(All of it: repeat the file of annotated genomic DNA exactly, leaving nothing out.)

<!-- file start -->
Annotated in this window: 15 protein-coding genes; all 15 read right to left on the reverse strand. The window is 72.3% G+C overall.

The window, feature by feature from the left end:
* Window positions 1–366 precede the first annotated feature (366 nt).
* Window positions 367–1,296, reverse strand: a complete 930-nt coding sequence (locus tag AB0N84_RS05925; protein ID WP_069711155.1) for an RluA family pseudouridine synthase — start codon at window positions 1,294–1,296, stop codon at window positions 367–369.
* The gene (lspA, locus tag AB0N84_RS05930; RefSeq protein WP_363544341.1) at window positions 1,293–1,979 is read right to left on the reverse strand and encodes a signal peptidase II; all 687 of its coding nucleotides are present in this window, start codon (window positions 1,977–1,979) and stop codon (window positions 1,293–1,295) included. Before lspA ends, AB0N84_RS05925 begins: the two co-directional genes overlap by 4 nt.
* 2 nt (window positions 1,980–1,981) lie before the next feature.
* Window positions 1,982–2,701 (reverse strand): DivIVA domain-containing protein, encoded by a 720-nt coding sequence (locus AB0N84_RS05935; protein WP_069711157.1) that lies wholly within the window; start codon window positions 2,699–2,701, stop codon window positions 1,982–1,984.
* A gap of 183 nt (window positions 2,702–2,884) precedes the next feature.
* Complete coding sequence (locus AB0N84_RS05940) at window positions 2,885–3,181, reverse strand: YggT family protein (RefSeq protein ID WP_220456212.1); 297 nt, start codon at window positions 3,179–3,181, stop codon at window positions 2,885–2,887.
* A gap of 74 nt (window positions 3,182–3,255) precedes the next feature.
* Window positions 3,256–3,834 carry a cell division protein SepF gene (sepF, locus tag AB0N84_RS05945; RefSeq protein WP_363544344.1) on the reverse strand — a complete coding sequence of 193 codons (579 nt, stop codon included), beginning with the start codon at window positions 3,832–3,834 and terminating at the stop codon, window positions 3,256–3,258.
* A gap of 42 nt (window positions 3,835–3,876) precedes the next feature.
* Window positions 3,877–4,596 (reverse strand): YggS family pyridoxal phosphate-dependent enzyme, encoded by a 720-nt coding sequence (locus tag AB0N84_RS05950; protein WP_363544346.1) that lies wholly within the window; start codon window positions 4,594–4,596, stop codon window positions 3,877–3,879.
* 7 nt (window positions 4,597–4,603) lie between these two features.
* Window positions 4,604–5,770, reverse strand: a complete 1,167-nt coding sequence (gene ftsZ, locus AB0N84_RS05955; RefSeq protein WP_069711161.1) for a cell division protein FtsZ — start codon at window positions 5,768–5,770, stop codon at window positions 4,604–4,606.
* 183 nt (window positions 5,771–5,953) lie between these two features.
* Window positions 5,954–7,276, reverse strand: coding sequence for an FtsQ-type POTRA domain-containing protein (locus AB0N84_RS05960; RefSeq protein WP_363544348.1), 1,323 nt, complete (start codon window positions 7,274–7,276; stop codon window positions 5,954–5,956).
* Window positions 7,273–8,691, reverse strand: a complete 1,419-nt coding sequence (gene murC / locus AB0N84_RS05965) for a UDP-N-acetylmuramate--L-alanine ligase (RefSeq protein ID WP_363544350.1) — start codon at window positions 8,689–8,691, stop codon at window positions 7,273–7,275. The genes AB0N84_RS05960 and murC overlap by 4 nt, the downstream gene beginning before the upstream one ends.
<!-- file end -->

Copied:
Annotated in this window: 15 protein-coding genes; all 15 read right to left on the reverse strand. The window is 72.3% G+C overall.

The window, feature by feature from the left end:
* Window positions 1–366 precede the first annotated feature (366 nt).
* Window positions 367–1,296, reverse strand: a complete 930-nt coding sequence (locus tag AB0N84_RS05925; protein ID WP_069711155.1) for an RluA family pseudouridine synthase — start codon at window positions 1,294–1,296, stop codon at window positions 367–369.
* The gene (lspA, locus tag AB0N84_RS05930; RefSeq protein WP_363544341.1) at window positions 1,293–1,979 is read right to left on the reverse strand and encodes a signal peptidase II; all 687 of its coding nucleotides are present in this window, start codon (window positions 1,977–1,979) and stop codon (window positions 1,293–1,295) included. Before lspA ends, AB0N84_RS05925 begins: the two co-directional genes overlap by 4 nt.
* 2 nt (window positions 1,980–1,981) lie before the next feature.
* Window positions 1,982–2,701 (reverse strand): DivIVA domain-containing protein, encoded by a 720-nt coding sequence (locus AB0N84_RS05935; protein WP_069711157.1) that lies wholly within the window; start codon window positions 2,699–2,701, stop codon window positions 1,982–1,984.
* A gap of 183 nt (window positions 2,702–2,884) precedes the next feature.
* Complete coding sequence (locus AB0N84_RS05940) at window positions 2,885–3,181, reverse strand: YggT family protein (RefSeq protein ID WP_220456212.1); 297 nt, start codon at window positions 3,179–3,181, stop codon at window positions 2,885–2,887.
* A gap of 74 nt (window positions 3,182–3,255) precedes the next feature.
* Window positions 3,256–3,834 carry a cell division protein SepF gene (sepF, locus tag AB0N84_RS05945; RefSeq protein WP_363544344.1) on the reverse strand — a complete coding sequence of 193 codons (579 nt, stop codon included), beginning with the start codon at window positions 3,832–3,834 and terminating at the stop codon, window positions 3,256–3,258.
* A gap of 42 nt (window positions 3,835–3,876) precedes the next feature.
* Window positions 3,877–4,596 (reverse strand): YggS family pyridoxal phosphate-dependent enzyme, encoded by a 720-nt coding sequence (locus tag AB0N84_RS05950; protein WP_363544346.1) that lies wholly within the window; start codon window positions 4,594–4,596, stop codon window positions 3,877–3,879.
* 7 nt (window positions 4,597–4,603) lie between these two features.
* Window positions 4,604–5,770, reverse strand: a complete 1,167-nt coding sequence (gene ftsZ, locus AB0N84_RS05955; RefSeq protein WP_069711161.1) for a cell division protein FtsZ — start codon at window positions 5,768–5,770, stop codon at window positions 4,604–4,606.
* 183 nt (window positions 5,771–5,953) lie between these two features.
* Window positions 5,954–7,276, reverse strand: coding sequence for an FtsQ-type POTRA domain-containing protein (locus AB0N84_RS05960; RefSeq protein WP_363544348.1), 1,323 nt, complete (start codon window positions 7,274–7,276; stop codon window positions 5,954–5,956).
* Window positions 7,273–8,691, reverse strand: a complete 1,419-nt coding sequence (gene murC / locus AB0N84_RS05965) for a UDP-N-acetylmuramate--L-alanine ligase (RefSeq protein ID WP_363544350.1) — start codon at window positions 8,689–8,691, stop codon at window positions 7,273–7,275. The genes AB0N84_RS05960 and murC overlap by 4 nt, the downstream gene beginning before the upstream one ends.